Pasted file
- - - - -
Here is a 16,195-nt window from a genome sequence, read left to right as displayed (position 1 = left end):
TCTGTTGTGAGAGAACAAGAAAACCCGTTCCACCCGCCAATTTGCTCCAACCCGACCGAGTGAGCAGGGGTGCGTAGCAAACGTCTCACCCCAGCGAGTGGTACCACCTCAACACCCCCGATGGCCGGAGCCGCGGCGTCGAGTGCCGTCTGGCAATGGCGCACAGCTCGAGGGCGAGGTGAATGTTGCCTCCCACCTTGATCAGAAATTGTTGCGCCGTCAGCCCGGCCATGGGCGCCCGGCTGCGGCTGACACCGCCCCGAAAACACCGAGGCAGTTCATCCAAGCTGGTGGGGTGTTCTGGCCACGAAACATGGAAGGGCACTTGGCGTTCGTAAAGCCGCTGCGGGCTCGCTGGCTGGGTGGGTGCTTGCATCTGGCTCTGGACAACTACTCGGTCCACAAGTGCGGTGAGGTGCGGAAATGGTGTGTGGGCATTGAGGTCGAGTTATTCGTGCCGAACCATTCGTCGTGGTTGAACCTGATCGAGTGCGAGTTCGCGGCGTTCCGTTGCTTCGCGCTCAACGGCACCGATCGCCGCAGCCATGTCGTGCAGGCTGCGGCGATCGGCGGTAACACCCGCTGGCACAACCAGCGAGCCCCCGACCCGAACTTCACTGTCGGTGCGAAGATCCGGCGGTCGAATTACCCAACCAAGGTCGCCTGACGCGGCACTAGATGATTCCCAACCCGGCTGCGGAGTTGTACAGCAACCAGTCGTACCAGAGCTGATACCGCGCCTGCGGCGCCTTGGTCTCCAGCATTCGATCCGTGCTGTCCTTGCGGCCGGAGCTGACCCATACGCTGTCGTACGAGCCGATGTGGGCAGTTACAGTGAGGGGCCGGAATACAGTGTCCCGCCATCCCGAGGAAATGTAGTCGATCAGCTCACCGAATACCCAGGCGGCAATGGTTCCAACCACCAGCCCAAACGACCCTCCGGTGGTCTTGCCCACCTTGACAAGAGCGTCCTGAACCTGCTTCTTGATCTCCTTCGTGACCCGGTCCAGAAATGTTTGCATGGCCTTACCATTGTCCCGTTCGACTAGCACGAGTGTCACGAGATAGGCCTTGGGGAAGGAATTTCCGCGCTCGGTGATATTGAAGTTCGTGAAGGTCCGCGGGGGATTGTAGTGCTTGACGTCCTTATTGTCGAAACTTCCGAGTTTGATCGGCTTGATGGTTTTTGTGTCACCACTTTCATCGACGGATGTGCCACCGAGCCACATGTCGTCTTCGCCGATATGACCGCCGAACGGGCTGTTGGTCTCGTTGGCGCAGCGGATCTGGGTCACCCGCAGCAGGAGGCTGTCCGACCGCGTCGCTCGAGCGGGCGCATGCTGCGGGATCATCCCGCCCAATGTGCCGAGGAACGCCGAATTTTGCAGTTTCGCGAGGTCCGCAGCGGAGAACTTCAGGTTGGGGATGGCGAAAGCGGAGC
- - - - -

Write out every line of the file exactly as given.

Here is a 16,195-nt window from a genome sequence, read left to right as displayed (position 1 = left end):
TCTGTTGTGAGAGAACAAGAAAACCCGTTCCACCCGCCAATTTGCTCCAACCCGACCGAGTGAGCAGGGGTGCGTAGCAAACGTCTCACCCCAGCGAGTGGTACCACCTCAACACCCCCGATGGCCGGAGCCGCGGCGTCGAGTGCCGTCTGGCAATGGCGCACAGCTCGAGGGCGAGGTGAATGTTGCCTCCCACCTTGATCAGAAATTGTTGCGCCGTCAGCCCGGCCATGGGCGCCCGGCTGCGGCTGACACCGCCCCGAAAACACCGAGGCAGTTCATCCAAGCTGGTGGGGTGTTCTGGCCACGAAACATGGAAGGGCACTTGGCGTTCGTAAAGCCGCTGCGGGCTCGCTGGCTGGGTGGGTGCTTGCATCTGGCTCTGGACAACTACTCGGTCCACAAGTGCGGTGAGGTGCGGAAATGGTGTGTGGGCATTGAGGTCGAGTTATTCGTGCCGAACCATTCGTCGTGGTTGAACCTGATCGAGTGCGAGTTCGCGGCGTTCCGTTGCTTCGCGCTCAACGGCACCGATCGCCGCAGCCATGTCGTGCAGGCTGCGGCGATCGGCGGTAACACCCGCTGGCACAACCAGCGAGCCCCCGACCCGAACTTCACTGTCGGTGCGAAGATCCGGCGGTCGAATTACCCAACCAAGGTCGCCTGACGCGGCACTAGATGATTCCCAACCCGGCTGCGGAGTTGTACAGCAACCAGTCGTACCAGAGCTGATACCGCGCCTGCGGCGCCTTGGTCTCCAGCATTCGATCCGTGCTGTCCTTGCGGCCGGAGCTGACCCATACGCTGTCGTACGAGCCGATGTGGGCAGTTACAGTGAGGGGCCGGAATACAGTGTCCCGCCATCCCGAGGAAATGTAGTCGATCAGCTCACCGAATACCCAGGCGGCAATGGTTCCAACCACCAGCCCAAACGACCCTCCGGTGGTCTTGCCCACCTTGACAAGAGCGTCCTGAACCTGCTTCTTGATCTCCTTCGTGACCCGGTCCAGAAATGTTTGCATGGCCTTACCATTGTCCCGTTCGACTAGCACGAGTGTCACGAGATAGGCCTTGGGGAAGGAATTTCCGCGCTCGGTGATATTGAAGTTCGTGAAGGTCCGCGGGGGATTGTAGTGCTTGACGTCCTTATTGTCGAAACTTCCGAGTTTGATCGGCTTGATGGTTTTTGTGTCACCACTTTCATCGACGGATGTGCCACCGAGCCACATGTCGTCTTCGCCGATATGACCGCCGAACGGGCTGTTGGTCTCGTTGGCGCAGCGGATCTGGGTCACCCGCAGCAGGAGGCTGTCCGACCGCGTCGCTCGAGCGGGCGCATGCTGCGGGATCATCCCGCCCAATGTGCCGAGGAACGCCGAATTTTGCAGTTTCGCGAGGTCCGCAGCGGAGAACTTCAGGTTGGGGATGGCGAAAGCGGAGC